Fantastic Floating Space Station in the Clouds of Venus for NASA Future Space Fulldome Planetarium Show


For a planetarium program intended to show possible future NASA exploration directions, Home Run Pictures was tasked with creating plausable human habitats on the various planets and moons in the Solar System. Engineering concepts required understanding of the environments and the structures or spacecraft necessary for longer term human survival. Avoiding being too science fiction was difficult at times. The surface of Venus is a rough environment with temperatures and pressures at the extreme. But the dense atmosphere seems to allow the possibility of "floating" a space station hanging below some sort of blimp-like structure. An attempt at using what would look like modular structures, similar to what has been used with the International Space Station was implemented.

A circular structure was used to keep the station in balance in the turbulant Venusian upper atmosphere with a long strut hanging down from the center to help stabilize the craft and provide mounting points for various experimental packages and docking ports for shuttles or exploratory probes. Small shuttles would drop into the upper atmosphere delivering cargo and personnel.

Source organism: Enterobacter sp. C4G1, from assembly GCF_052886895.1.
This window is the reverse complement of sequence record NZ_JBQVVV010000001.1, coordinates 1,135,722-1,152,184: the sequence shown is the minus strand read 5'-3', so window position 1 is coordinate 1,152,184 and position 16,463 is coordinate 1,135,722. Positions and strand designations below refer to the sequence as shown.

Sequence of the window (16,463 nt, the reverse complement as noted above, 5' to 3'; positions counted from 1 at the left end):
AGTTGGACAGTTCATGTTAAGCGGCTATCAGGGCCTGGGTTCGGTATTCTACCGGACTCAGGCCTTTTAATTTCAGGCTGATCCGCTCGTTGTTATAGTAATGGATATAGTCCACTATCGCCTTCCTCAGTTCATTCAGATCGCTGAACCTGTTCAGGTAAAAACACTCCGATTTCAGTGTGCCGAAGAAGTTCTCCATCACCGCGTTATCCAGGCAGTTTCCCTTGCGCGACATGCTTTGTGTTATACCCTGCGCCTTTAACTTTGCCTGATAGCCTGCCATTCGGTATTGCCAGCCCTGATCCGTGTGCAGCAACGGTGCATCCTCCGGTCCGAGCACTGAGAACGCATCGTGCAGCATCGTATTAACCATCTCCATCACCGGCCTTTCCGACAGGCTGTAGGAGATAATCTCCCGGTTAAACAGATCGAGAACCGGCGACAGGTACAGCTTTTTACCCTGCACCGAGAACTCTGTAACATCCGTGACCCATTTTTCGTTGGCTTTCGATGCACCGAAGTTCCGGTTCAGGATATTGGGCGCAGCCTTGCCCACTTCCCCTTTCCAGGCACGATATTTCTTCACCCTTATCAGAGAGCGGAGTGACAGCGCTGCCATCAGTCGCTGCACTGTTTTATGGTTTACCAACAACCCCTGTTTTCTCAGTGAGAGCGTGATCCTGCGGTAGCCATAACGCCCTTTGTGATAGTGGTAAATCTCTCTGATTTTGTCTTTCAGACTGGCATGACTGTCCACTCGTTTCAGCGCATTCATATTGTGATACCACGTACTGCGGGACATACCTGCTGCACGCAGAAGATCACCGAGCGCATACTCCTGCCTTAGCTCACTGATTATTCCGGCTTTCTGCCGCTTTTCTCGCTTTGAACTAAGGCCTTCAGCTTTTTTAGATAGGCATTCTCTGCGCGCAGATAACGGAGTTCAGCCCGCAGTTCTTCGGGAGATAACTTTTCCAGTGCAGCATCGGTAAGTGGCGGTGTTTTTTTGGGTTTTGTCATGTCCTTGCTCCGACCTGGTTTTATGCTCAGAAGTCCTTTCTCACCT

When the station's scientists desire to dive deeper into the Venus atmosphere for exploration, shuttles that lean more towards the submersibles used for Earth ocean exploration are used. The Venusian atmosphere is very dense and the pressure would crush anything but craft that are constructed like submarines with reinforced portholes instead of windows.

Instead of using rocket power for maneuvering, the shuttle/submersible vehicles use large turbo-fan like engines. Everything needs to be constructed of corosive-resistent materials to survive the acidic Venusian atmosphere. Scientists theorize that massive lighting events would be the norm and electronic and digital hardware would need to be insulated from the extreme electrical environment.

A decent down through the atmosphere for exploring the Venus' surface would require hours of patient, slow pressure-building diving. Once the explorers reach the lower levels, sights like the volcano, Ma'at Mons, a huge wide shield volcano possibly still errupting and with lava flows extending for miles around the landscape.


The Venus floating spacestation sequence is part of NASA funded "The Great Planet Adventures" fulldome planetarium show now being presented at the Baton Rouge, Louisiana Art and Science Museum and the Houston Museum of Natural Science.

Click here for Quicktime movie of Venus Floating Space Station sequence

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